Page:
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Bank Clearing Systems


Like telephone exchanges, water pumping stations, and electricity grids, bank clearing systems are an essential part of a modern economy which operates quietly in the background to enable the economy to operate efficiently.  The clearing systems are owned and operated by the banks.  Most countries have one or more "clearing houses" (see below) - Ireland does not.  Some changes may arise in the Irish clearing system as the SEPA project develops.

Definitions and Glossary

Following are the definitions from BIS - Bank for International Settlement




the process of transmitting, reconciling and, in some cases, confirming payment orders or security transfer instructions prior to settlement, possibly including the netting of instructions and the establishment of final positions for settlement. Sometimes the term is used (imprecisely) to include settlement.

Automated Clearing House (ACH)

 an electronic clearing system in which payment orders are exchanged among financial institutions, primarily via magnetic media or telecommunications networks, and handled by a data processing centre. See also clearing/clearance.

Pan-European Automated Clearing House (PEACH)

An automated clearing house for the Eurozone


the completion of a transaction, wherein the seller transfers securities or financial instruments to the buyer and the buyer transfers money to the seller. A settlement may be final or provisional.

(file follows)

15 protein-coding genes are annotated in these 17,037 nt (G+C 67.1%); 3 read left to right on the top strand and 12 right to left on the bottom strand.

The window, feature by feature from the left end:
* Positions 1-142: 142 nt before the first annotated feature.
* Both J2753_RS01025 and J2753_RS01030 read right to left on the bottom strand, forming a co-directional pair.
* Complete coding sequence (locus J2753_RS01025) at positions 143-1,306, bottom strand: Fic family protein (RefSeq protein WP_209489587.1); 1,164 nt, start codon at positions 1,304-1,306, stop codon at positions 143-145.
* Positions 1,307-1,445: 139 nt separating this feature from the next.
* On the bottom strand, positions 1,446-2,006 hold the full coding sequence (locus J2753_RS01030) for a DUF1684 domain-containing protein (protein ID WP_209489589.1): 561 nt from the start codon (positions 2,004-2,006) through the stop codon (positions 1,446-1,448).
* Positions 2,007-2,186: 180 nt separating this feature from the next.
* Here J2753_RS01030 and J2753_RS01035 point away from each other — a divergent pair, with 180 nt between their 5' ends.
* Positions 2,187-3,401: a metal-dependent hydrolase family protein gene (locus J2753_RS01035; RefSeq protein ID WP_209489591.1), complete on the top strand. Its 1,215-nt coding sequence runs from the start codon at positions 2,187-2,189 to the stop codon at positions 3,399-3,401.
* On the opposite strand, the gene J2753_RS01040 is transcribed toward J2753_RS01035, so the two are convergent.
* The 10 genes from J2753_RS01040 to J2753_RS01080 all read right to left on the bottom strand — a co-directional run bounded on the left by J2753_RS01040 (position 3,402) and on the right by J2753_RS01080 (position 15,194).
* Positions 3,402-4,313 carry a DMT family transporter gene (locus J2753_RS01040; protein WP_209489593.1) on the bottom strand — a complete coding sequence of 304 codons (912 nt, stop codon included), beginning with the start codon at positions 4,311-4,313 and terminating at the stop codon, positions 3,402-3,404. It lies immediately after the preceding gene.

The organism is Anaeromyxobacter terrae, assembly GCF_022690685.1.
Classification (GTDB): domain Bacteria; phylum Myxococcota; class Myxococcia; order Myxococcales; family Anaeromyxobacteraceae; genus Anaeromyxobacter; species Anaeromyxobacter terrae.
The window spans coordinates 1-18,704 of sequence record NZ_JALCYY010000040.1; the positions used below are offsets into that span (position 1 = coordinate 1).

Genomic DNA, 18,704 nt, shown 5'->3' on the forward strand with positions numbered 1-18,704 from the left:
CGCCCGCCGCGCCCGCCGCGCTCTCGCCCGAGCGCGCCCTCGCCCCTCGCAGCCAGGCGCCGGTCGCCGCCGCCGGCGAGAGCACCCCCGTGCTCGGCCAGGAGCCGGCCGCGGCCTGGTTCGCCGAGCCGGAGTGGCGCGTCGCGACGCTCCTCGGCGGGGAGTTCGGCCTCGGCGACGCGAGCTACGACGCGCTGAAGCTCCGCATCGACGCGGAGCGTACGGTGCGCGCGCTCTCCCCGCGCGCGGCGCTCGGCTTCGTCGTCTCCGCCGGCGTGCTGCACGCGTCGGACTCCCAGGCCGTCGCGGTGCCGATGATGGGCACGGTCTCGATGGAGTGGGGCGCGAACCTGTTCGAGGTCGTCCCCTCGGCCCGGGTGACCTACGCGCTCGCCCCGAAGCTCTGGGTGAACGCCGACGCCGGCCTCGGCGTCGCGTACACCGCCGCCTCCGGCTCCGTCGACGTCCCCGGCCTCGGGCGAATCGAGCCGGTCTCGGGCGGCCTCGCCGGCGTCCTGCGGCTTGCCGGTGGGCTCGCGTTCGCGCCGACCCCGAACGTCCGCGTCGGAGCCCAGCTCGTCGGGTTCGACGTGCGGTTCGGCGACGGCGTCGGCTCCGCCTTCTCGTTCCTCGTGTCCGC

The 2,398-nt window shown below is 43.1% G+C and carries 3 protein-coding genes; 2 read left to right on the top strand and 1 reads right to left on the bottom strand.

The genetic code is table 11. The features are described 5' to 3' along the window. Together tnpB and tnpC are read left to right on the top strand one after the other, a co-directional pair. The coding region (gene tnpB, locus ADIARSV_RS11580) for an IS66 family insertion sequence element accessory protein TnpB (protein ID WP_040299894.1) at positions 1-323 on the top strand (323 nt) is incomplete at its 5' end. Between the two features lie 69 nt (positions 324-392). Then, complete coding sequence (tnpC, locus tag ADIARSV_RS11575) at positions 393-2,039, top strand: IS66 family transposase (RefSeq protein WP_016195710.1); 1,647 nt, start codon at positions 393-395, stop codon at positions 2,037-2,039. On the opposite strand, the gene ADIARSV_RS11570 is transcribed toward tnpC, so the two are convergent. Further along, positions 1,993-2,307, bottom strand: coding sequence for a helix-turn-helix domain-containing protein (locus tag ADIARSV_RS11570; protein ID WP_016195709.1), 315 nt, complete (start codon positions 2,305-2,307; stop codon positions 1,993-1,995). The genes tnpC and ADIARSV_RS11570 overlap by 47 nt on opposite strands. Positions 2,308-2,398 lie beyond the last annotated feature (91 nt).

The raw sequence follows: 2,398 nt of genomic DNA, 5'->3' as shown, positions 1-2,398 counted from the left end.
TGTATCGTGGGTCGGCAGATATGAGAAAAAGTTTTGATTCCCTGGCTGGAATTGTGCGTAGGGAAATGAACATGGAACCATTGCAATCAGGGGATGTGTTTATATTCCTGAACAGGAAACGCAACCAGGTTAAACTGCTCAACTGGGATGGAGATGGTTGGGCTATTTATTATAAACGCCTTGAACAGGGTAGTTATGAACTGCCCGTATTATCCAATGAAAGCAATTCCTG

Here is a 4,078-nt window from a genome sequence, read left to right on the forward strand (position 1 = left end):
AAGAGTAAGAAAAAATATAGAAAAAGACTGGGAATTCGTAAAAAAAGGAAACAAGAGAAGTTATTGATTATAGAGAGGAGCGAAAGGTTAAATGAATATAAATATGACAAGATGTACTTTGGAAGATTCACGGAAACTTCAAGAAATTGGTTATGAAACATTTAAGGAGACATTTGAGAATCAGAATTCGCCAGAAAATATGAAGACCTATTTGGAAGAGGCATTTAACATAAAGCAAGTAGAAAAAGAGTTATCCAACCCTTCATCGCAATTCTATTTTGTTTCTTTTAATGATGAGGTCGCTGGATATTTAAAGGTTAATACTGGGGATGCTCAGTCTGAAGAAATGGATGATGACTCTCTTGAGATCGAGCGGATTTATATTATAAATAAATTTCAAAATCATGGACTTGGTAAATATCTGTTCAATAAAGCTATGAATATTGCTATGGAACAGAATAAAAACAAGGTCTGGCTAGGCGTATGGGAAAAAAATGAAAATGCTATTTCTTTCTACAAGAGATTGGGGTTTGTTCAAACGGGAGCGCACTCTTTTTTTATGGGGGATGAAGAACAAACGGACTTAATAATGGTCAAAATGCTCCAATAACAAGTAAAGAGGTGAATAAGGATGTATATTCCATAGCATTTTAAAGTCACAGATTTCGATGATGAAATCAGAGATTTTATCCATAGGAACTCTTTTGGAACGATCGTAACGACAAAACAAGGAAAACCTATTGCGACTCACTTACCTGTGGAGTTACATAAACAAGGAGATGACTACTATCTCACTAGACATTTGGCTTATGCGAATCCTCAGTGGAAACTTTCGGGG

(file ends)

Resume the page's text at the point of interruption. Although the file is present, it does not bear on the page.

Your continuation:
What does clearing do?

If an Ulster Bank cheque is lodged in AIB on Monday, then AIB credits the payees account.  It must get funds from Ulster to balance it's books.  So on Tuesday, AIB will hand over the cheque (with lots of others) to Ulster and demand payment.  At the same time, Ulster will hand over a bundle of cheques to AIB for payment.  Each bank has no advance notice of the amount of cheques which it may be presented with - and the amounts may be very large on any individual day.  So it is allowed a small amount of time to assemble funds to make the payment.  The only form of payment that is acceptable between banks to settle for these cheques is a payment drawn on the Central Bank. 

There are very tight rules in relation to the exchange and settlement processes between banks, and only banks conforming to these rules are allowed to participate directly.  Such rules are designed to protect the integrity of the system, and in turn, to protect the banks.  Without such integrity, there would be a danger that if one bank were to collapse, a domino effect could trigger the collapse of others.

There are 5 primary forms of clearing for payments within Ireland and 3 forms of product-specific clearing


Types of items cleared

Responsible body  - all of the bodies listed below are autonomous companies operating under the umbrella of IPSO

Paper debit clearing

Cheques, drafts, warrants

Irish Paper Clearing Company Ltd

Paper credit clearing

Paper credit Transfers, Giros


Electronic Credit Clearing

Salary credits, other electronic credit transfers

Irish Retail Electronic Payments Clearing Company Ltd

Electronic Debit Clearing

Direct Debits, other miscellaneous electronic debits


Real-time Gross Settlement (RTGS)

Urgent payments (mainly large payments) between banks

TARGET2 (Frankfurt-based Europe-wide RTGS system)